The Supreme Court is going back to school this term.
The judges are taking on a challenge by two parent groups in Maine against a state education department rule that allows families living in towns without public schools to receive public funds to send their children to a other public or private school as long as it is not a religious school.
By mid-September, religious freedom groups had weighed in with amicus briefs to support those parents who wanted to use state funds to send their children to state Christian schools.
The parents took their case to federal court, arguing that the program violated their constitutional rights.
The case, Carson vs. Makin, will decide the future of tuition reimbursement for schools with religious affiliation and will likely be a key decision in the future of government oversight and parental choice in education.
The state curriculum currently remains in place as it was upheld by the U.S. Court of Appeals for the 1st Circuit, which said religious schools could be excluded as state funds would go to the religious education.
In a similar case last year, the Supreme Court ruled in Espinoza v. Montana Department of Revenue that states are not required to subsidize private education, but they cannot exclude religious schools from receiving funds for tuition fees simply because they are religious.
The United States Conference of Catholic Bishops hailed the Espinoza decision, which they say “means that religious people and organizations can, like everyone else, participate in government programs that are open to all.”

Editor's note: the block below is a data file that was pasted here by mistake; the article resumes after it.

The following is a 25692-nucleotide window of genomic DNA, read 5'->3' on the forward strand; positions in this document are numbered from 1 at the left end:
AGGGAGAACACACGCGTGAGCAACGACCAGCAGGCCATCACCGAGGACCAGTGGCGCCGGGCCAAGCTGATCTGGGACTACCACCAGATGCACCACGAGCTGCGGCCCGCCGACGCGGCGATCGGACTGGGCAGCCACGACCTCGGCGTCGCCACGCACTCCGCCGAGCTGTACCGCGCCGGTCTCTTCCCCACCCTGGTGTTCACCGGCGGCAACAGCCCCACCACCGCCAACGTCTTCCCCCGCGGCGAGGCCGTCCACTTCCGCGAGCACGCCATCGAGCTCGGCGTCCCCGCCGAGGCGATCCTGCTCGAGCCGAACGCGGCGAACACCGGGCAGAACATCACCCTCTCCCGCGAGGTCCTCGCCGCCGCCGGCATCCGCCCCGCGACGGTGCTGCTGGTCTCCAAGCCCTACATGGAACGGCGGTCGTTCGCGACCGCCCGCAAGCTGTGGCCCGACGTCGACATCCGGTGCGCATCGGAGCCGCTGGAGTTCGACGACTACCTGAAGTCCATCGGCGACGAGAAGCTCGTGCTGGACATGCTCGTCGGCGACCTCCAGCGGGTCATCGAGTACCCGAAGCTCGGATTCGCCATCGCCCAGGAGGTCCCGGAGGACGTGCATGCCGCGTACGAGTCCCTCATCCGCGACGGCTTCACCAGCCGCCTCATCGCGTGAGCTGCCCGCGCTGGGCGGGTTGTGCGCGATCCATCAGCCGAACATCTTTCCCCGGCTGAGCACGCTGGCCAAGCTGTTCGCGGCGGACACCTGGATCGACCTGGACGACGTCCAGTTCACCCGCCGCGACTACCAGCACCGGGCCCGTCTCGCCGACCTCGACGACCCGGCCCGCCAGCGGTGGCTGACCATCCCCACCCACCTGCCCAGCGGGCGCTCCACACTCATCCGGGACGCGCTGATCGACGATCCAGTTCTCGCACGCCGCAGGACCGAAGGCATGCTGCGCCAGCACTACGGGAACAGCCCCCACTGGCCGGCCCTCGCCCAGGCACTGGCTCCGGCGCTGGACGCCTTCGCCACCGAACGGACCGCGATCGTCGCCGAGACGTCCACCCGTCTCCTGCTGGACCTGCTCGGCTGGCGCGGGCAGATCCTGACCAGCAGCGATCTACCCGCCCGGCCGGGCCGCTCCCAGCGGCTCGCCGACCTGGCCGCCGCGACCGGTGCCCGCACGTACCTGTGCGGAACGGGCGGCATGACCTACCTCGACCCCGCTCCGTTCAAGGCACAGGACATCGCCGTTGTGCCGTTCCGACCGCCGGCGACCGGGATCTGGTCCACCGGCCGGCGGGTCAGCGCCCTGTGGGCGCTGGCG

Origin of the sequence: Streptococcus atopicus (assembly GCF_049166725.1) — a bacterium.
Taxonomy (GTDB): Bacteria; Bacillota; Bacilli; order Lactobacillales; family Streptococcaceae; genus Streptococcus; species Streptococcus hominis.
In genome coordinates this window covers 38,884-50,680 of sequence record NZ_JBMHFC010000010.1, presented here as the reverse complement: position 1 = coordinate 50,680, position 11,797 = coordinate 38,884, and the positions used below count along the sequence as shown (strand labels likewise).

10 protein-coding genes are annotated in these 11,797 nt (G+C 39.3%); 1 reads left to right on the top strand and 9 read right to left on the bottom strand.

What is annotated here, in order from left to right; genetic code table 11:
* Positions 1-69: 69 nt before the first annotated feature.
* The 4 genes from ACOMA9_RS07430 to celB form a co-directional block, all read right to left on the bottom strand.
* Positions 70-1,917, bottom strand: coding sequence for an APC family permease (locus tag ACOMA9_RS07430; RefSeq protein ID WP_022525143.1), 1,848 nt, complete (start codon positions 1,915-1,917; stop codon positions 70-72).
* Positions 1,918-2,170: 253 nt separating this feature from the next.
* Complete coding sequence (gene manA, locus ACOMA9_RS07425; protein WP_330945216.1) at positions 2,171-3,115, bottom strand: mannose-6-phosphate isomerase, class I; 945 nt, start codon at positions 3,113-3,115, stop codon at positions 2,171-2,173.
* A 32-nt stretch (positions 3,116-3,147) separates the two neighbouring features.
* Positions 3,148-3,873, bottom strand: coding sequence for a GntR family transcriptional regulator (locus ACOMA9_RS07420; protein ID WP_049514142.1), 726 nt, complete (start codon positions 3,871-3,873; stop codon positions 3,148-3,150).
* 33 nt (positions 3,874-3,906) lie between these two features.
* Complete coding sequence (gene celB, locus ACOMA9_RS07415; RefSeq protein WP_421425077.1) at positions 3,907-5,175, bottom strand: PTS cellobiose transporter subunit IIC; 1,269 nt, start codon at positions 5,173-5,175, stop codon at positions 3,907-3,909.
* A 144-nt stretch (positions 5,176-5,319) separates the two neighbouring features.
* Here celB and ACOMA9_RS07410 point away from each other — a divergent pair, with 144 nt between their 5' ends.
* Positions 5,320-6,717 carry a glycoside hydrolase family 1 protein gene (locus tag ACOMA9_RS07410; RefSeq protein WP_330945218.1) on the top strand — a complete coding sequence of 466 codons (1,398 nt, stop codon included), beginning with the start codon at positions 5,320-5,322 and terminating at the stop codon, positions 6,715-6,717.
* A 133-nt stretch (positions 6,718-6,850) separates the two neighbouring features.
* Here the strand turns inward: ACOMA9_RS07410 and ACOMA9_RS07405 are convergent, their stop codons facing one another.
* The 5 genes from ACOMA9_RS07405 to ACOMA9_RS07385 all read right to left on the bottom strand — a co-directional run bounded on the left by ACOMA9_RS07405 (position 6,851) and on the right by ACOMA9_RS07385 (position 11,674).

The Maine case concerns a problem that has not been resolved in the Espinoza Case: Is a state violating the Constitution with a program that provides students with money to attend private schools, but prohibits them from attending schools that provide religious education?
On September 10, the Notre Dame Law School Religious Liberty Initiative filed an amicus brief on behalf of elementary and secondary schools of three religious traditions – Catholic, Muslim and Jewish – in support of parents in Maine.
The groups represented in the brief are Partnership Schools, a group of nine Catholic schools in New York and Cleveland; Council of Islamic Schools of North America; and the National Council of Young Israel.
Nicole Garnett, professor of law at Notre Dame Law School who signed the brief, said in a statement that “the protection of school choice in the form of tuition reimbursement programs is a fundamental right for American families “.
She also called the government’s blocking of reimbursement of tuition fees for religious institutions a “direct violation of this constitutional standard”.
Becket, a religious freedom law firm, also filed an amicus brief in the case on September 10, noting that states have long excluded religious institutions from public benefits, often because of the Blaine amendments passed to a time of anti-Catholic sentiment. in the 19th century.
He pointed out that the Supreme Court has long recognized that the Constitution prevents laws that weigh on religious beliefs or actions simply because they are religious. The Becket brief also noted that in the Espinoza In that case, the court ruled that Montana cannot exclude religious schools from its state scholarship program.
“It is not fair to target parents, students and religious schools for denial of government benefits,” said Diana Thomson, senior counsel at Becket, in a statement.
“The Supreme Court said that schools cannot be excluded because of their religious status – that should have been enough,” she said. “But now it should be clarified that this rule includes schools that really want to teach their students the faith. “
A date for oral argument in this case has not been given. The tribunal begins its new term, in person, on October 4.